From Blakey to Brown, Como to Costa, Eckstine to Eldridge, Galbraith to Garner, Harris to Hines, Horne to Hyman, Jamal to Jefferson, Kelly to Klook; Mancini to Marmarosa, May to Mitchell, Negri to Nestico, Parlanto Ponder, Reed to Ruther, Strayhorn to Sullivan, Turk to Turrentine, Wade to Williams… the forthcoming publication Treasury of Pittsburgh Jazz Connections by Dr. Nelson Harrison and Dr. Ralph Proctor, Jr. will document the legacy of one of the world’s greatest jazz capitals.
Do you want to know who Dizzy Gillespie idolized? Did you ever wonder who inspired Kenny Clarke and Art Blakey? Who was the pianist that mentored Monk, Bud Powell, Tad Dameron, Elmo Hope, Sarah Vaughan and Mel Torme? Who was Art Tatum’s idol and Nat Cole’s mentor? What musical quartet pioneered the concept adopted later by the Modern Jazz Quartet? Were you ever curious to know who taught saxophone to Stanley Turrentine or who taught piano to Ahmad Jamal? What community music school trained Robert McFerrin, Sr. for his history-making debut with the Metropolitan Opera? What virtually unknown pianist was a significant influence on young John Coltrane, Shirley Scott, McCoy Tyner, Bobby Timmons and Ray Bryant when he moved to Philadelphia from Pittsburgh in the 1940s? Would you be surprised to know that Erroll Garner attended classes at the Julliard School of Music in New York and was at the top of his class in writing and arranging proficiency?
Some answers can be gleaned from the postings on the Pittsburgh Jazz Network.
For almost 100 years the Pittsburgh region has been a metacenter of jazz originality that is second to no other in the history of jazz. One of the best kept secrets in jazz folklore, the Pittsburgh Jazz Legacy has heretofore remained mythical. We have dubbed it “the greatest story never told” since it has not been represented in writing before now in such a way as to be accessible to anyone seeking to know more about it. When it was happening, little did we know how priceless the memories would become when the times were gone.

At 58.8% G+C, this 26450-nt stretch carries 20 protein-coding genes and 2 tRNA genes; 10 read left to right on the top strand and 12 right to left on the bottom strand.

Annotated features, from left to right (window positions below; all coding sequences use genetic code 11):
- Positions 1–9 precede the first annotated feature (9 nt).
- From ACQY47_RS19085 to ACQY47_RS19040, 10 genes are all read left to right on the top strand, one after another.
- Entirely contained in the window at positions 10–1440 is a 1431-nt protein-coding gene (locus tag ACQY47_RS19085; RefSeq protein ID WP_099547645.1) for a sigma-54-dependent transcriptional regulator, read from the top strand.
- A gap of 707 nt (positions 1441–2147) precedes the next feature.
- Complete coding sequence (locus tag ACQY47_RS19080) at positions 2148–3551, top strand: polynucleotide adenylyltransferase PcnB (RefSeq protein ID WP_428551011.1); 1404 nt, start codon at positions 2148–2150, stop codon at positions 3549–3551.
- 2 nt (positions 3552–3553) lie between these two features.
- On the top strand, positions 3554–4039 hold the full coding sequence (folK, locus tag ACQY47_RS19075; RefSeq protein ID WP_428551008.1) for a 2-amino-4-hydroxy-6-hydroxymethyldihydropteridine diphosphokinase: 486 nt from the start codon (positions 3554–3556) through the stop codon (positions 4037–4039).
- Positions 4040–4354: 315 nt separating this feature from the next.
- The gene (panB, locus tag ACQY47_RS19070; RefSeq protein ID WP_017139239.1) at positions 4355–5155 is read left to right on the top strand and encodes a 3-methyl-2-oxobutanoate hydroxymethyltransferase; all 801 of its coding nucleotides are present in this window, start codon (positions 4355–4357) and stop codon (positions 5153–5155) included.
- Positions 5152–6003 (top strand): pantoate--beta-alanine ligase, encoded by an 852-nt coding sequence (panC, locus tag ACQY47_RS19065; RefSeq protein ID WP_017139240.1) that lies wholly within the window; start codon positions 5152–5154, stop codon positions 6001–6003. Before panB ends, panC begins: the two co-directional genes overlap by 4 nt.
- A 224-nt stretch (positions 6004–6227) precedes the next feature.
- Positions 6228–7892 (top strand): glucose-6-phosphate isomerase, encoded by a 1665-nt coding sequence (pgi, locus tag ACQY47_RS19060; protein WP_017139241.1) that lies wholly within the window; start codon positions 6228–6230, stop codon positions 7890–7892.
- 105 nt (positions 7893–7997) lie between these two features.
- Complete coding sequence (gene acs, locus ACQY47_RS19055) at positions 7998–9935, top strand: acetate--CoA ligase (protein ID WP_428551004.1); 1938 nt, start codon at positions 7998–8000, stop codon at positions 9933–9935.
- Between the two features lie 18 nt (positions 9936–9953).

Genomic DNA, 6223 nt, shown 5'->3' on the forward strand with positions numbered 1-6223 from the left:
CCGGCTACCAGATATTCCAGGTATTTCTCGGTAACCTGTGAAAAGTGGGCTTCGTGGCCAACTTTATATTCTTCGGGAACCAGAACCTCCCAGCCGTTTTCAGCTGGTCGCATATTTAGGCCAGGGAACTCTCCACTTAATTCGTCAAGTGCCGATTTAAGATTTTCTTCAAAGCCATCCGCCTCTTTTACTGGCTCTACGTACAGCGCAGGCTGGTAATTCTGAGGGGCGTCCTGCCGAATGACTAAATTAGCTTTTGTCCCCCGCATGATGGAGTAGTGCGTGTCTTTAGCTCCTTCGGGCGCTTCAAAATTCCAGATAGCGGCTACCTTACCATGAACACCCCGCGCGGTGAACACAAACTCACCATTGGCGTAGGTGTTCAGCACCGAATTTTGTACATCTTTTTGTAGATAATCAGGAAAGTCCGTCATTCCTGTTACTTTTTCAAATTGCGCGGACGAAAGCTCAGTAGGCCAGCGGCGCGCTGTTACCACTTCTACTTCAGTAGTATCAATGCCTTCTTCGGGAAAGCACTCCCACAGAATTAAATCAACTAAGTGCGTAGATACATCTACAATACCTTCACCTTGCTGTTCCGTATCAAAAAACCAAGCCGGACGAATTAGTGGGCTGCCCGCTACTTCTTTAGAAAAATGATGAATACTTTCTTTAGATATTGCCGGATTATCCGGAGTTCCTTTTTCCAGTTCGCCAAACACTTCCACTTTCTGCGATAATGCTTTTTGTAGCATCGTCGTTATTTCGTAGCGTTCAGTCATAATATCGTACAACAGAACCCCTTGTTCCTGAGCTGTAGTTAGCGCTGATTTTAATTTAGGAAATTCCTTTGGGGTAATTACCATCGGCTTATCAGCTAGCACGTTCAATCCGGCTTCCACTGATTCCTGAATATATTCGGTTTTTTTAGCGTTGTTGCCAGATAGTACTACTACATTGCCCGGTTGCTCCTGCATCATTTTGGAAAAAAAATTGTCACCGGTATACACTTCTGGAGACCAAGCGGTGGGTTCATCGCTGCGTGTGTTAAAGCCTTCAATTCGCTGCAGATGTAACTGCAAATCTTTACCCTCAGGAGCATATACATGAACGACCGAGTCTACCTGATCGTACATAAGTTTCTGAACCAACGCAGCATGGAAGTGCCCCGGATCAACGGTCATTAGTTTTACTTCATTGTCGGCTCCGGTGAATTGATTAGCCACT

Today jazz is still king in Pittsburgh, with events, performances and activities happening all the time. The Pittsburgh Jazz Network is dedicated to celebrating and showcasing the places, artists and fans that carry on the legacy of Pittsburgh's jazz heritage.
Donna...thanks for being a fan. You look and sound great. I just found this comment from you. Wish I had seen it weeks ago. In any event, let me know when you will be playing next. Wanna come see you. And if you ever wanna see a hockey game, let me know.
I would love to feature "you" as my guest on my show..If I am not your friend..please add me...also please call me @ the offc at 757 538 3540...757 971 3733 for details...click on the banner below to be a guest...JB
Truly enchanting....love your "work"....crafted with style and elegance...more please..anything I can give/share from my kitbag to add to any other artist's life is always a pleasure....Happiest of New Year's and to all in your life too...make music and prosper....my best always...bc
Thanks for your truly kind vote of confidence. Virgil and I enjoyed you at the winery last month. I was sorry we didn't have time to say hello, but I was expected at my Grandmother's 85th birthday that same day. I enjoyed your music and ,especially the lyrics you wrote to the blues tune...very enjoyable. Hoping our paths will cross again soon!
My warmest regards to you-
Arnie, it is so hard to say what my favorite is....I love so many tunes.
I have a nice book that keep growing by the week. I have never done Here Is That Rainy Day....Lover Man, maybe once or twice, but love it. I'd be happy to show you my book list.
By the way....this picture is neat. When was this and who are the guys with you?
Thanks for the reply Donna... you seem like a very sweet lady... I look forward to hearing you someday... what are your favorite tunes? I really respect Gene Ludwig's playing and the B3 is my favorite instrument. Do you sing Here is that rainy day? Lover Man?